CORPUS CHRISTI, Texas — As construction finishes up at the Workforce Training Building on Del Mar College's West Campus, the future of job training begins.
Gulf Coast Growth Ventures donated $1.5 million to Del Mar College in hopes that students will learn in-demand trades, especially those in the oil field. Most of the money will provide funding for hands-on technology inside of the building.
"Stuff starts to click in your brain about how you were just learning about the valve in class, and you're getting out there and you're actually able to touch it and feel how it feels when you turn it," student Gary Tschoepe said.
Process Technology Professor Denise Rector said one of the rooms in the new building will have equipment similar to what is actually on job sites. She called the donation "tremendous."
"I don't think anything compares to hands-on because a lot of people are visual learners," Rector said. "They need to get their hands on it in order to remember it and repeat it."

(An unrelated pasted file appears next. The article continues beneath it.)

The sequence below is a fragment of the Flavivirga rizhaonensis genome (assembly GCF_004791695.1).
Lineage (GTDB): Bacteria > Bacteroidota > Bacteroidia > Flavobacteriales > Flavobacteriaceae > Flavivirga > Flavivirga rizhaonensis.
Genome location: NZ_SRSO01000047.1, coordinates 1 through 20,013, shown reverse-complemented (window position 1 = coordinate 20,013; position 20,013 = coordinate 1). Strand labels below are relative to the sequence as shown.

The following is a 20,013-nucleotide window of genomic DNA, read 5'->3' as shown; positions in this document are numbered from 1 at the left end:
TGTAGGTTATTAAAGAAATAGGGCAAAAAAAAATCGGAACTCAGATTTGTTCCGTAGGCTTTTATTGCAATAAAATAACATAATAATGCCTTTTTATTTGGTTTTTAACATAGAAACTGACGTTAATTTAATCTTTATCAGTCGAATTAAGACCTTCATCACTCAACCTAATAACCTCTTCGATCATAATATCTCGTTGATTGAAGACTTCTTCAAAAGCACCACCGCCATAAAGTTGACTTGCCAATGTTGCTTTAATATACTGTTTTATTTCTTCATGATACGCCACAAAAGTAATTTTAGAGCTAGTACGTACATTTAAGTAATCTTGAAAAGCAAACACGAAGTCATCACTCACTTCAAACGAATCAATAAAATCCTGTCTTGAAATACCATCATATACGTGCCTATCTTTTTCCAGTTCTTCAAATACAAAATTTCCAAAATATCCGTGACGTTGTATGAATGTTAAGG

During the check presentation Thursday, professionals and students commented how life-changing this training equipment will be.
"You could take everything you learn here and once you get out there, all them little gears in your little brain are going to start clicking and turning and it feels so empowered," Tschoepe said.
Tschoepe shared his harrowing story in front of the crowd. Just years ago he was laid off from his job. He was forced to start from square one by going back to school in process technology, all while supporting his family and working full-time.
Now he's about to graduate from the program.
"Just going to keep climbing that ladder and go all the way to the top," Tschoepe said.
Paul Guilfoile with Gulf Coast Growth Ventures and Exxon Mobile said stories like Tschoepe's are the reason they make generous donations to help future generations of process technology workers.
"It really touched my heart to hear the stories of how these kind of jobs are affecting people's lives. Really, what we're trying to do is build a workforce here that's capable of meeting the demands of the future and the technologies that are coming," Guilfoile said.
The new building on Del Mar College's West Campus is expected to be done within a couple of months along with the new technology to better train future workers.